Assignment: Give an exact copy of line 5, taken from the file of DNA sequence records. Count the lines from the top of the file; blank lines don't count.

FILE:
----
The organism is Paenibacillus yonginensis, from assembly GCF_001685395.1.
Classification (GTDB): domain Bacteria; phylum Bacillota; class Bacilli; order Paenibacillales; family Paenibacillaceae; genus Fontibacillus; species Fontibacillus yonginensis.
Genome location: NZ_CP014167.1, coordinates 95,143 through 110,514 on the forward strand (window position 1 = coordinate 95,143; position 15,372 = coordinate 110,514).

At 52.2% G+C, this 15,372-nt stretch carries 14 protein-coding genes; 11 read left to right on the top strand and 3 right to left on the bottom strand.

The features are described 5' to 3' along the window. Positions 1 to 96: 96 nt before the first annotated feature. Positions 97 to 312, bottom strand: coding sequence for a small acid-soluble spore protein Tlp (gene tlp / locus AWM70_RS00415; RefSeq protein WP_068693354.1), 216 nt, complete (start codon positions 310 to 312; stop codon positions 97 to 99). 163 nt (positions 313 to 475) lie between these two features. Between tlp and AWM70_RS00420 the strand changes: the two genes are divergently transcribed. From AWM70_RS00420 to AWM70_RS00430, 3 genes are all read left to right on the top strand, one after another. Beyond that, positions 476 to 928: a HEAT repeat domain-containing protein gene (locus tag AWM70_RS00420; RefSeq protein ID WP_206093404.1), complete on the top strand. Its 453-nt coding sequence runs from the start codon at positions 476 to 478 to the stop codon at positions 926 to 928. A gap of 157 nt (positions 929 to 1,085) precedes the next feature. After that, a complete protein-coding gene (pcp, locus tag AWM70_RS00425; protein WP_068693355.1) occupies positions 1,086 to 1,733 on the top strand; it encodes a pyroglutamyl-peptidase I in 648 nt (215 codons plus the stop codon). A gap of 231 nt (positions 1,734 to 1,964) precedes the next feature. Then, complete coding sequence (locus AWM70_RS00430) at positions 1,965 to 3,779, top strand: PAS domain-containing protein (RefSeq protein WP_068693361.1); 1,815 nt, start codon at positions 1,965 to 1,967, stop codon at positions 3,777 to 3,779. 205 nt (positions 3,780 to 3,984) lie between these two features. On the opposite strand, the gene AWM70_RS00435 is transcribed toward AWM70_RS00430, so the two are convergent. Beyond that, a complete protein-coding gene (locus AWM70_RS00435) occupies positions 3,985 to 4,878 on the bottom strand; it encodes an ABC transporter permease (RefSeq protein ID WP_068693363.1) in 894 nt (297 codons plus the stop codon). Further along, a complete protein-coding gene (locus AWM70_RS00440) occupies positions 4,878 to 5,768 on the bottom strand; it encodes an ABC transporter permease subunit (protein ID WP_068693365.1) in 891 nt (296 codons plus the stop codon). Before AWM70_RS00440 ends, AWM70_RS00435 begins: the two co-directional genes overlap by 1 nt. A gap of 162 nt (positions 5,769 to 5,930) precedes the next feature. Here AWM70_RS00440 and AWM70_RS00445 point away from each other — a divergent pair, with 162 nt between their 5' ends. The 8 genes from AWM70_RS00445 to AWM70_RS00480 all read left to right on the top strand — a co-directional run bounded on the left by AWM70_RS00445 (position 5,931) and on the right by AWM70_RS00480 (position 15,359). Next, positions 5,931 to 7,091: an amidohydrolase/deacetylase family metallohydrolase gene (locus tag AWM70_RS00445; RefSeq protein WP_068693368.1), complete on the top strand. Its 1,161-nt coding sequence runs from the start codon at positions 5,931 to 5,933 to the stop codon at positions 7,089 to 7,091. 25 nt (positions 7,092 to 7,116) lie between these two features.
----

The features are described 5' to 3' along the window. Positions 1 to 96: 96 nt before the first annotated feature. Positions 97 to 312, bottom strand: coding sequence for a small acid-soluble spore protein Tlp (gene tlp / locus AWM70_RS00415; RefSeq protein WP_068693354.1), 216 nt, complete (start codon positions 310 to 312; stop codon positions 97 to 99). 163 nt (positions 313 to 475) lie between these two features. Between tlp and AWM70_RS00420 the strand changes: the two genes are divergently transcribed. From AWM70_RS00420 to AWM70_RS00430, 3 genes are all read left to right on the top strand, one after another. Beyond that, positions 476 to 928: a HEAT repeat domain-containing protein gene (locus tag AWM70_RS00420; RefSeq protein ID WP_206093404.1), complete on the top strand. Its 453-nt coding sequence runs from the start codon at positions 476 to 478 to the stop codon at positions 926 to 928. A gap of 157 nt (positions 929 to 1,085) precedes the next feature. After that, a complete protein-coding gene (pcp, locus tag AWM70_RS00425; protein WP_068693355.1) occupies positions 1,086 to 1,733 on the top strand; it encodes a pyroglutamyl-peptidase I in 648 nt (215 codons plus the stop codon). A gap of 231 nt (positions 1,734 to 1,964) precedes the next feature. Then, complete coding sequence (locus AWM70_RS00430) at positions 1,965 to 3,779, top strand: PAS domain-containing protein (RefSeq protein WP_068693361.1); 1,815 nt, start codon at positions 1,965 to 1,967, stop codon at positions 3,777 to 3,779. 205 nt (positions 3,780 to 3,984) lie between these two features. On the opposite strand, the gene AWM70_RS00435 is transcribed toward AWM70_RS00430, so the two are convergent. Beyond that, a complete protein-coding gene (locus AWM70_RS00435) occupies positions 3,985 to 4,878 on the bottom strand; it encodes an ABC transporter permease (RefSeq protein ID WP_068693363.1) in 894 nt (297 codons plus the stop codon). Further along, a complete protein-coding gene (locus AWM70_RS00440) occupies positions 4,878 to 5,768 on the bottom strand; it encodes an ABC transporter permease subunit (protein ID WP_068693365.1) in 891 nt (296 codons plus the stop codon). Before AWM70_RS00440 ends, AWM70_RS00435 begins: the two co-directional genes overlap by 1 nt. A gap of 162 nt (positions 5,769 to 5,930) precedes the next feature. Here AWM70_RS00440 and AWM70_RS00445 point away from each other — a divergent pair, with 162 nt between their 5' ends. The 8 genes from AWM70_RS00445 to AWM70_RS00480 all read left to right on the top strand — a co-directional run bounded on the left by AWM70_RS00445 (position 5,931) and on the right by AWM70_RS00480 (position 15,359). Next, positions 5,931 to 7,091: an amidohydrolase/deacetylase family metallohydrolase gene (locus tag AWM70_RS00445; RefSeq protein WP_068693368.1), complete on the top strand. Its 1,161-nt coding sequence runs from the start codon at positions 5,931 to 5,933 to the stop codon at positions 7,089 to 7,091. 25 nt (positions 7,092 to 7,116) lie between these two features.